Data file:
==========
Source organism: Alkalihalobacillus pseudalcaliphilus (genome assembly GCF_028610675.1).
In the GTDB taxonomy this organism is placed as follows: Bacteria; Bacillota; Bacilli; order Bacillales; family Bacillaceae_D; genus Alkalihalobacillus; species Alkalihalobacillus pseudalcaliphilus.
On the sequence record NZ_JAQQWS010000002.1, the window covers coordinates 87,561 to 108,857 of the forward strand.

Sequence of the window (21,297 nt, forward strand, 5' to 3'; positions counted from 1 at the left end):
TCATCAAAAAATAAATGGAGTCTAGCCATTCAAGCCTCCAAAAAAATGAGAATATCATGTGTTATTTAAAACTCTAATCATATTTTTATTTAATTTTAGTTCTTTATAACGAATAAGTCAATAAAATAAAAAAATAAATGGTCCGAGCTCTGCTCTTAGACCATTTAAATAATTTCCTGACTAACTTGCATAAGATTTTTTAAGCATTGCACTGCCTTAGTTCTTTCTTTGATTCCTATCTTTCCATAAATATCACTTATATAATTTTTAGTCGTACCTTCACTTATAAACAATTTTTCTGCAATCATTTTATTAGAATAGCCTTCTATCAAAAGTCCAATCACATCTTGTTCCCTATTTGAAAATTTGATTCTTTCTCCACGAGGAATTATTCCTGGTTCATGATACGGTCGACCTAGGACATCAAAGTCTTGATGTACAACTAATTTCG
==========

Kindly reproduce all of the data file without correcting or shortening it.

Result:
Source organism: Alkalihalobacillus pseudalcaliphilus (genome assembly GCF_028610675.1).
In the GTDB taxonomy this organism is placed as follows: Bacteria; Bacillota; Bacilli; order Bacillales; family Bacillaceae_D; genus Alkalihalobacillus; species Alkalihalobacillus pseudalcaliphilus.
On the sequence record NZ_JAQQWS010000002.1, the window covers coordinates 87,561 to 108,857 of the forward strand.

Sequence of the window (21,297 nt, forward strand, 5' to 3'; positions counted from 1 at the left end):
TCATCAAAAAATAAATGGAGTCTAGCCATTCAAGCCTCCAAAAAAATGAGAATATCATGTGTTATTTAAAACTCTAATCATATTTTTATTTAATTTTAGTTCTTTATAACGAATAAGTCAATAAAATAAAAAAATAAATGGTCCGAGCTCTGCTCTTAGACCATTTAAATAATTTCCTGACTAACTTGCATAAGATTTTTTAAGCATTGCACTGCCTTAGTTCTTTCTTTGATTCCTATCTTTCCATAAATATCACTTATATAATTTTTAGTCGTACCTTCACTTATAAACAATTTTTCTGCAATCATTTTATTAGAATAGCCTTCTATCAAAAGTCCAATCACATCTTGTTCCCTATTTGAAAATTTGATTCTTTCTCCACGAGGAATTATTCCTGGTTCATGATACGGTCGACCTAGGACATCAAAGTCTTGATGTACAACTAATTTCG